It can be a lot to plan, on top of the other day-to-day work.
However, implementation does not have to be a headache when you are working with the right software developers. The team providing the automation program might have experience with implementations and be able to guide you along the way. You could also consider bringing in a project manager specifically for the implementation.
- Not Knowing Where to Start
As we mentioned above, there are many ways to start financial process automation — employee expenses, AP automation, AR automation, budgeting, forecasting, and more. It is nearly impossible to do it all at once, but it can be difficult to narrow down the list.
Our advice is to look at your organization and ask what financial processes are currently eating up the most time and resources and use that as your starting point.
For instance, budgeting automation is usually a good first step because in most companies, the budgeting process can take up a lot of time. Plus, many businesses could benefit from more frequent budgeting and forecasting (for example, moving to rolling forecasts) but are reluctant to do so because of the resources it would take. With automation software, though, rolling forecasts could actually take less time than the non-automated budget process.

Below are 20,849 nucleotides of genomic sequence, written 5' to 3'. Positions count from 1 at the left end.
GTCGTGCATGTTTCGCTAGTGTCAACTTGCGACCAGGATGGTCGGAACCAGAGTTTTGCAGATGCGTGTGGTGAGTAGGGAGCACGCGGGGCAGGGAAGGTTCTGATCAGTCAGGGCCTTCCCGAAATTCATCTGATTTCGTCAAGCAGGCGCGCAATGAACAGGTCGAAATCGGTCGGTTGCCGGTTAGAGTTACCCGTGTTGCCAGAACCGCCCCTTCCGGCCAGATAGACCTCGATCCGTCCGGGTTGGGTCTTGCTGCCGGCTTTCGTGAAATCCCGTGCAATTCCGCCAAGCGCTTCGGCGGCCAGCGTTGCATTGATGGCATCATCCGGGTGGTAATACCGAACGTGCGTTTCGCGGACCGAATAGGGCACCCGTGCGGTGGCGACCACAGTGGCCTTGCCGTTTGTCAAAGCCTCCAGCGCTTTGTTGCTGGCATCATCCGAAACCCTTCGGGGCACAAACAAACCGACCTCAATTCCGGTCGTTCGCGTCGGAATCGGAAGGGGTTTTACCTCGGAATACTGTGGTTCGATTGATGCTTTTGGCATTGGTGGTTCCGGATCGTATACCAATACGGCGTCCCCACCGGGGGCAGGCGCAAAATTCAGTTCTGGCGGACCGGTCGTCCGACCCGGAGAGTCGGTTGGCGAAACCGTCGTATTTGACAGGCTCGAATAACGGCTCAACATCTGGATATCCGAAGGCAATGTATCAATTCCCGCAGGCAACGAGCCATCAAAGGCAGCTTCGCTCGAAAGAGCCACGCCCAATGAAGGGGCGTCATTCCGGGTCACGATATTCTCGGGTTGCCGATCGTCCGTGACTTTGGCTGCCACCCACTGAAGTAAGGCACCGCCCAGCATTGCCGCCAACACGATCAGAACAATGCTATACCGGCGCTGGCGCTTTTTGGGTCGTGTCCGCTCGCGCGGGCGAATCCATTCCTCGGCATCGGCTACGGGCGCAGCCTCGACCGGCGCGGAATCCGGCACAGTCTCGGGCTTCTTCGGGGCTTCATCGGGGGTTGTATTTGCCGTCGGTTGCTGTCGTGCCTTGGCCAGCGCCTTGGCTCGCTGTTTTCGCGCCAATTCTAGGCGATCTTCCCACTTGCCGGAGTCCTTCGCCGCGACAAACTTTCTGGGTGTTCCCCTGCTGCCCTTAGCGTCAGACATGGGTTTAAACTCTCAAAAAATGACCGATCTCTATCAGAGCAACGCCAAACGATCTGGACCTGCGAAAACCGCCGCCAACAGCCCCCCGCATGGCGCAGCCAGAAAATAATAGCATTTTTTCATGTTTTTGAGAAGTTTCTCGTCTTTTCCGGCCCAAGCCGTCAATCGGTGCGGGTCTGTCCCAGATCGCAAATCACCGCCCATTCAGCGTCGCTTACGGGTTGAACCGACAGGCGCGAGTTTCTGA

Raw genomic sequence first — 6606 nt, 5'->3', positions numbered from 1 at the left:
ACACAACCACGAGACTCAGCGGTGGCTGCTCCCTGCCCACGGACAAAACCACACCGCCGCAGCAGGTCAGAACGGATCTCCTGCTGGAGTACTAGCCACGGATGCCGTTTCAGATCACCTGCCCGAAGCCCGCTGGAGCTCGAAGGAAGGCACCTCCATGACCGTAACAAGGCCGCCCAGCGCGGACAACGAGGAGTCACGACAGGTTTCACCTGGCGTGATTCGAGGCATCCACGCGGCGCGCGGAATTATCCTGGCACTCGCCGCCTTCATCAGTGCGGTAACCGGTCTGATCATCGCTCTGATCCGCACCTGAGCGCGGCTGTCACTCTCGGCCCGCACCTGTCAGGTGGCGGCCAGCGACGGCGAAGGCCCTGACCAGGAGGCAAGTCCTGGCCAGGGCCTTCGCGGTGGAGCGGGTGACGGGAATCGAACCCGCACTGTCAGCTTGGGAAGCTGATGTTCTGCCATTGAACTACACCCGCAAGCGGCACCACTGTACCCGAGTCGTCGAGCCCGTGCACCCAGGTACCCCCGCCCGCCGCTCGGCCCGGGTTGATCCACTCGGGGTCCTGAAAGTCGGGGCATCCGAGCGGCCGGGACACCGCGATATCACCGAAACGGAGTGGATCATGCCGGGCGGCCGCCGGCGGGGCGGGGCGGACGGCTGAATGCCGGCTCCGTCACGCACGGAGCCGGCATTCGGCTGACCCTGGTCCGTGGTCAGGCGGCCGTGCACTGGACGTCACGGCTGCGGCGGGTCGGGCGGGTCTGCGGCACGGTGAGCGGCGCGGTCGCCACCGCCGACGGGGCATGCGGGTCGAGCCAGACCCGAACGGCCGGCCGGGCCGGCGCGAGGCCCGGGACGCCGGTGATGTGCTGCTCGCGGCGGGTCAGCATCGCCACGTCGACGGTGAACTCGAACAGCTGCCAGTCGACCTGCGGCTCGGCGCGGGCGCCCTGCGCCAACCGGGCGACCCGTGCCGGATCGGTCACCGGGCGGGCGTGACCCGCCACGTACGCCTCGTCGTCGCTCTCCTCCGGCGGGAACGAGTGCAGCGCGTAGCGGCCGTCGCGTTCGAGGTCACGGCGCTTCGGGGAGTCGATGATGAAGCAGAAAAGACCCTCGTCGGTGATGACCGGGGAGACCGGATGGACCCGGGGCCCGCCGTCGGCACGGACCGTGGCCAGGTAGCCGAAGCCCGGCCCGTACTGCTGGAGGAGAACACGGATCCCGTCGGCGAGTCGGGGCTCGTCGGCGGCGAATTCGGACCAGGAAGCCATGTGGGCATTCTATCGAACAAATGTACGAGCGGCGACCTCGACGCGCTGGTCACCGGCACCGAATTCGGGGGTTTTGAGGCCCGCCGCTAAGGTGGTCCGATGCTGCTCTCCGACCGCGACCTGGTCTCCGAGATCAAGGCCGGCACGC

You might also consider looking for software that does more or is scaled for growth. There may be more features available with a piece of software that you could either implement right away, or plan to gradually introduce.
- Pushback from Staff
Most people are not huge fans of change. It is only human. But change is inevitable if you want to grow. Still, some employees will require more persuading than others. They might be afraid that new software would disrupt the current way of doing things. They also might not want new software that makes their job harder or could lead to job losses.